A pair of federal judges gave both sides of the same-sex marriage battles something to celebrate this week: A prohibition against gay marriage was upheld in Louisiana, but bans in Indiana and Wisconsin were struck down.

In Louisiana, US District Court Judge Martin Feldman, 80, upheld that state’s ban on same-sex marriage, the first victory for opponents of same-sex marriage since the Supreme Court struck down the Defense of Marriage Act in June 2013.

Feldman wrote on Wednesday that same-sex marriage was “nonexistent and even inconceivable until very recently,” and for that reason, he said, it is not a fundamental right that states must uphold despite constitutional or legislative bans.

“The court is persuaded that a meaning of what is marriage that has endured in history for thousands of years, and prevails in a majority of states today, is not universally irrational,” Feldman said.

In his ruling, Feldman cited “marriage’s historically preeminent purpose of linking children to their biological parents.”

But a day later in Chicago, a US appeals court rejected similar justifications for bans in Indiana and Wisconsin and struck them down, clearing the way for same-sex marriages in those states.

The states had argued that the prohibitions against gay marriage helped foster a centuries-old tradition of marriage between men and women, and that the regulation of the institution of marriage was a tool for society to attempt to prevent pregnancies out of wedlock.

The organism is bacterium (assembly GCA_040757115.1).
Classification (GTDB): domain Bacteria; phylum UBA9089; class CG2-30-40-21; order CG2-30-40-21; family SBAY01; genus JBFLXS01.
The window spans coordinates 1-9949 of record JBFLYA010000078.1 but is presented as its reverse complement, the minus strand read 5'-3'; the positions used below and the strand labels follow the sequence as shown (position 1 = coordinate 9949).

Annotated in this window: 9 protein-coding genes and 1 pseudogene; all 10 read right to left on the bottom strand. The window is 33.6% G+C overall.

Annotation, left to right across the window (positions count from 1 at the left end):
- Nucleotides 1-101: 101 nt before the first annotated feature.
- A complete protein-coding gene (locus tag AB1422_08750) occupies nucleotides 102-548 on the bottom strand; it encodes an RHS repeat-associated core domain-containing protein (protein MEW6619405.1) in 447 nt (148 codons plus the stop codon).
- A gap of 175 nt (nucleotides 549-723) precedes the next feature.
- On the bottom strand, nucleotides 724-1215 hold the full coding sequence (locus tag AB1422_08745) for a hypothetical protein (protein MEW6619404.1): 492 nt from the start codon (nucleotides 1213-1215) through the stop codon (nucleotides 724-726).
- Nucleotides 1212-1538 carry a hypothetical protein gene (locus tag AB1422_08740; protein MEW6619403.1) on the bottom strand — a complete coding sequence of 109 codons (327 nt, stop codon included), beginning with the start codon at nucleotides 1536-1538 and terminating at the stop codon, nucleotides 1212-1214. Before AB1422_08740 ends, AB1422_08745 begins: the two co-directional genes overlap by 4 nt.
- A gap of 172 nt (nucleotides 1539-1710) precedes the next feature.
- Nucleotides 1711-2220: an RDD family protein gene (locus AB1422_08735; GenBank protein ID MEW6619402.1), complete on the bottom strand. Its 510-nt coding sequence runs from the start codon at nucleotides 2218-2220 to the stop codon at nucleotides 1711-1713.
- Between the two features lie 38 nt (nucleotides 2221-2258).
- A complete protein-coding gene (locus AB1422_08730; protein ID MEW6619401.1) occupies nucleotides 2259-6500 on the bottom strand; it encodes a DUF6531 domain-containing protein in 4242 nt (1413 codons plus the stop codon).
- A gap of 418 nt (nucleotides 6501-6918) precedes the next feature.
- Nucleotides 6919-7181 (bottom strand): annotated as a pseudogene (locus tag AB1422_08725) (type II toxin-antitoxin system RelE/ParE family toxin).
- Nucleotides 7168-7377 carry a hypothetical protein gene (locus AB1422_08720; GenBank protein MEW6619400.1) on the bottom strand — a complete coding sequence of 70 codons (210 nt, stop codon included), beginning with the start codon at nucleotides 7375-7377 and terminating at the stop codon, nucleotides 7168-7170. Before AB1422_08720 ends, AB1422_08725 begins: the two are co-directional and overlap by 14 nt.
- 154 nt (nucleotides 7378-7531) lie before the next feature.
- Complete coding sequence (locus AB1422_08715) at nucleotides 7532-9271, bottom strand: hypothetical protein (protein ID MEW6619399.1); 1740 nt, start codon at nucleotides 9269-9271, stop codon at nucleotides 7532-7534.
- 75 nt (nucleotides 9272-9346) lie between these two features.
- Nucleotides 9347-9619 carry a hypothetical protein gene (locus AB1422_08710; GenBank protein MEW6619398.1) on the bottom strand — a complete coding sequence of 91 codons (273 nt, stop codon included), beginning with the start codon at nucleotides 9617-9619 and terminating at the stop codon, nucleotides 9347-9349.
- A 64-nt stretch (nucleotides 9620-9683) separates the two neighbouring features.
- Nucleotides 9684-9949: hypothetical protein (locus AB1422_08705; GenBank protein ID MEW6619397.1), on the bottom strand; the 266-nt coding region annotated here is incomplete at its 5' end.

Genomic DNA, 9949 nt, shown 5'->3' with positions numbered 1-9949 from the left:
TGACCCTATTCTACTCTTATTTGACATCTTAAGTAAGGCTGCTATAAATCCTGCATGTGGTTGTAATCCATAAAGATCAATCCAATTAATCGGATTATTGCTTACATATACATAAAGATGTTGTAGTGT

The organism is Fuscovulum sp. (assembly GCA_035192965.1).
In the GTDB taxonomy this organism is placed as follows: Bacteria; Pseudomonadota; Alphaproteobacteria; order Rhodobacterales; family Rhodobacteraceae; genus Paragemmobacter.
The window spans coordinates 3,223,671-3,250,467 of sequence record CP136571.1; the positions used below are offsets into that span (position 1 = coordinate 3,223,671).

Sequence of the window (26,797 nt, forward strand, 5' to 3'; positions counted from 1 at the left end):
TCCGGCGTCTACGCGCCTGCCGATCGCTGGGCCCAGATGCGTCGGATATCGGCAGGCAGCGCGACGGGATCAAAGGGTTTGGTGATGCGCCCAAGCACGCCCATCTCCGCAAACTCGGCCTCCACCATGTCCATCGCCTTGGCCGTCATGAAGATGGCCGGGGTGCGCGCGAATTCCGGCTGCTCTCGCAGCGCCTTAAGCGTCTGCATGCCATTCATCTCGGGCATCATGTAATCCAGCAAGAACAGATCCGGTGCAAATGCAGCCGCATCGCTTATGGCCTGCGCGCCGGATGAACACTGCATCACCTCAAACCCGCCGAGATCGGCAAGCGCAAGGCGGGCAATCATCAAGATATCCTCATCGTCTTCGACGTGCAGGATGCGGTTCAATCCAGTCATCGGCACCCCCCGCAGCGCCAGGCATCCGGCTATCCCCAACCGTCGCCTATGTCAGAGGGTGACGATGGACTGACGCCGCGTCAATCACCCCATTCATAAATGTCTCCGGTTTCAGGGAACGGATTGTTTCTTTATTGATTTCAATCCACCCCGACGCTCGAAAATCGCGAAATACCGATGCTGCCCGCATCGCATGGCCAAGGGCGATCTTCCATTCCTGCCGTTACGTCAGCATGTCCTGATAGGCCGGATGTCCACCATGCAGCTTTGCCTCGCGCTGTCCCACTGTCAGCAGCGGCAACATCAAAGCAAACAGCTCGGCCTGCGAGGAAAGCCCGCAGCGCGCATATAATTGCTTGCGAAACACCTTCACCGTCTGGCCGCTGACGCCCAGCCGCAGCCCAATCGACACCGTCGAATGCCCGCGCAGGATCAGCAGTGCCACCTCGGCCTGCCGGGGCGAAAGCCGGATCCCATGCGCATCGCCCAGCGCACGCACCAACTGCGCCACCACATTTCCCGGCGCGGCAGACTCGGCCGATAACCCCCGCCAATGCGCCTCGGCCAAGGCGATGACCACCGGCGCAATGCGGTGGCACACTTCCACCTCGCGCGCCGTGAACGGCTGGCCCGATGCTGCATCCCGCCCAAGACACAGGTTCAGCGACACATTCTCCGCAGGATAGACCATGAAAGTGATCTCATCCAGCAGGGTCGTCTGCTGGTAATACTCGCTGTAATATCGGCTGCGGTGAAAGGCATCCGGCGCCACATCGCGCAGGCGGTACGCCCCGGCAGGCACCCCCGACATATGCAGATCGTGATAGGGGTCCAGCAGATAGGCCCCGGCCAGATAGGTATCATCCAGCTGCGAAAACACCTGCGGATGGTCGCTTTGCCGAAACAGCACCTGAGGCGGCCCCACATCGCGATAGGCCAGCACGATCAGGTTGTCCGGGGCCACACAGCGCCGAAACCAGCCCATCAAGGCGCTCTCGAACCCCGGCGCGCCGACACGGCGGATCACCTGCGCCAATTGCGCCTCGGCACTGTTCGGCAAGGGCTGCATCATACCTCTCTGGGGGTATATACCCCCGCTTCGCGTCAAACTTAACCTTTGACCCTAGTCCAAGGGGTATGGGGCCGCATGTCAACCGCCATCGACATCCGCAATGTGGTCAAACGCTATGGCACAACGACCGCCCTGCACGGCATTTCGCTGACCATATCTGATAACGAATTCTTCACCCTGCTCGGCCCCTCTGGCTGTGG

But the court said that tradition isn’t a lawful ground for discrimination. “Homosexuals are among the most stigmatized, misunderstood, and discriminated-against minorities in the history of the world,” the court said.

“Not that allowing same-sex marriage will change in the short run the negative views that many Americans hold of same-sex marriage,” the ruling continued. “But it will enhance the status of these marriages in the eyes of other Americans, and in the long run it may convert some of the opponents of such marriage by demonstrating that homosexual married couples are in essential respects, notably in the care of their adopted children, like other married couples.”

Wisconsin banned gay marriage in 2006 via a constitutional amendment approved by voters; state law prohibited it in Indiana. Neither state recognized same-sex marriages performed in other states.

Catholic bishops in Wisconsin had said in a statement on Aug. 26 that their opposition to same-sex marriage was not motivated by religious beliefs.

With the 2006 ban, the bishops said, “voters were not establishing a religious understanding of marriage as an institution. Rather they were recognizing a truth about human relationships and the nurturing of generations.”

Earlier this summer, Catholic bishops in Indiana questioned the legitimacy of the government’s recognition of same-sex marriage. They said in a statement that “is not within the power of any institution, religious or secular, to redefine marriage since it is God who is its author.”

Appeals are expected in both cases.

Material from the Religion News Service and the Associated Press was used in this report.